Social security -- Canada; Unemployment insurance -- Canada
This report contains information concerning the evolution of social security in Canada. It is part of the periodical review of the trends of social security. Produced by the International Social Security Association (ISSA), this report presents some indications about the most important changes that have happened in Canada in the last three years. It describes the major trends that explain the actual state of social security and gives some indication about the orientation of social policies that have a greater chance to happen in the near future. From their historical importance and from the perspective of change, we will examine five important programs. Given that the responsibilities of Canadian social security programs are shared by the federal and provincial governments, this report is in two parts: the federal initiatives and the provincial initiatives. Our study ends on September 1st, 1996. The main federal initiatives focus on the conversion of unemployment insurance into employment insurance, the funding of social programs and the announcement of a major reform of the old age pension plan and government pension funds. At the provincial level, the analysis is directed at the two most important programs of the Canadian social safety net: Health and Social Assistance. We also examine the three main federal and provincial initiatives that financially support children. Three provinces were part of this study: Québec, Ontario, and Alberta. These three provinces represent 75% of the population and the national wealth. However, we would like to emphasize that all the changes affect all the Canadian provinces. Finally, we have included our comments regarding the main characteristics of the management and terms & conditions of the programs in each section where necessary.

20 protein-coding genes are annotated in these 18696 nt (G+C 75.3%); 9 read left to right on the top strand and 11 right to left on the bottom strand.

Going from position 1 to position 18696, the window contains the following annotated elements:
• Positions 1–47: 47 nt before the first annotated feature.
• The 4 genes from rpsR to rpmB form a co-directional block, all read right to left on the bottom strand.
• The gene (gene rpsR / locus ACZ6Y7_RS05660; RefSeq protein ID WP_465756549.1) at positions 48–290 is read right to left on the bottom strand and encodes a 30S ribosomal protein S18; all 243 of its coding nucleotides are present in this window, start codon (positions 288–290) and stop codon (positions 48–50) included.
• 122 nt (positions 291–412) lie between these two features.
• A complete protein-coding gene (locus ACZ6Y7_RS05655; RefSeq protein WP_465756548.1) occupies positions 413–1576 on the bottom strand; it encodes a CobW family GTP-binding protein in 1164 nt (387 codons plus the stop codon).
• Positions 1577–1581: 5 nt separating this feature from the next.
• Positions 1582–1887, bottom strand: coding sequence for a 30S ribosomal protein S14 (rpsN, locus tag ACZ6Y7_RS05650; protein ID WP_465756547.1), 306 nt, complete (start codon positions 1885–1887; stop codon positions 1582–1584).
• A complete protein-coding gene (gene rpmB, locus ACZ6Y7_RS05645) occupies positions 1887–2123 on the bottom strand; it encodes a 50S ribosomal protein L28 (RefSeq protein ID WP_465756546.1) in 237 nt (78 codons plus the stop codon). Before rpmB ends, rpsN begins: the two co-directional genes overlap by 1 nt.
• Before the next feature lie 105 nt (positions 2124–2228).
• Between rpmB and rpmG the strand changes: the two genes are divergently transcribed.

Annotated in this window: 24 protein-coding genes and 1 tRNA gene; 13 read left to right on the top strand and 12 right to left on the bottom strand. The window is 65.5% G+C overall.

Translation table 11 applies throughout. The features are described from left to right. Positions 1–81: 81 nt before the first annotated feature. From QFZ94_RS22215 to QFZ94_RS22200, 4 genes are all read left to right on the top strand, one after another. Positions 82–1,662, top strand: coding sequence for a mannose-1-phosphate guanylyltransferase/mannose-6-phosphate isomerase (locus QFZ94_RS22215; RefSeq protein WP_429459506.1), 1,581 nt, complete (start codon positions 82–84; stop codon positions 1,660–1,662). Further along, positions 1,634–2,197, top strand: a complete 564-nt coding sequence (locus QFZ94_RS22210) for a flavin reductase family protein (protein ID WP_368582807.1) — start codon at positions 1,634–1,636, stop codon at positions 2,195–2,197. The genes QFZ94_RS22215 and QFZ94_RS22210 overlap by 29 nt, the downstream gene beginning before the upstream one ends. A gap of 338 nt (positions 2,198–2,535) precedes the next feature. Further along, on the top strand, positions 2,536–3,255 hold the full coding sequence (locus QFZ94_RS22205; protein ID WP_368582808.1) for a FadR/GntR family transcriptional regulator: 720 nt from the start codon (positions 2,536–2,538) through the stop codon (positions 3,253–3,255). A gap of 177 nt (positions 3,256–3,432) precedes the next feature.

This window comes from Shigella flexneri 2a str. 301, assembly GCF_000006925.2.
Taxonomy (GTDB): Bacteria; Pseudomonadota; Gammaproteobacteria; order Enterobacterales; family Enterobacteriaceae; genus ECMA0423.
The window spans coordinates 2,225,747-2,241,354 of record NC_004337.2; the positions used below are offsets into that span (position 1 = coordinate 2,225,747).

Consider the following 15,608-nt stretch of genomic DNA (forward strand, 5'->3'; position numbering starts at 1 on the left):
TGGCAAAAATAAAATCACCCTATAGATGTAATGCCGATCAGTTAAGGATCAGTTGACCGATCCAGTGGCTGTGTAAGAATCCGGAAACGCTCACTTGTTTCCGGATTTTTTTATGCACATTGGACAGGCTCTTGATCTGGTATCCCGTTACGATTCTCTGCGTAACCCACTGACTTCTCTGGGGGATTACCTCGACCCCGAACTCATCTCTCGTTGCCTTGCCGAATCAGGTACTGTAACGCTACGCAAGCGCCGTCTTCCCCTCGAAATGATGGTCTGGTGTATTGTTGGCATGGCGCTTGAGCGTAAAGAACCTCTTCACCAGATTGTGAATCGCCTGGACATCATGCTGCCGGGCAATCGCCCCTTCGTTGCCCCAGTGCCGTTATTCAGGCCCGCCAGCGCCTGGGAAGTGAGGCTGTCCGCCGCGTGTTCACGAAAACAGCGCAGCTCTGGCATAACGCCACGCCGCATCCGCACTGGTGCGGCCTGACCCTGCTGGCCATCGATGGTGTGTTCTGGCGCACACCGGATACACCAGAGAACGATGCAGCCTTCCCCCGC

Girard, Claude and Lamarche, Lucie.
"Evolution de la Securite Sociale au Canada: La Mise a l'Ecart Progressive de L'Etat-Providence Canadien."
Journal of Law and Social Policy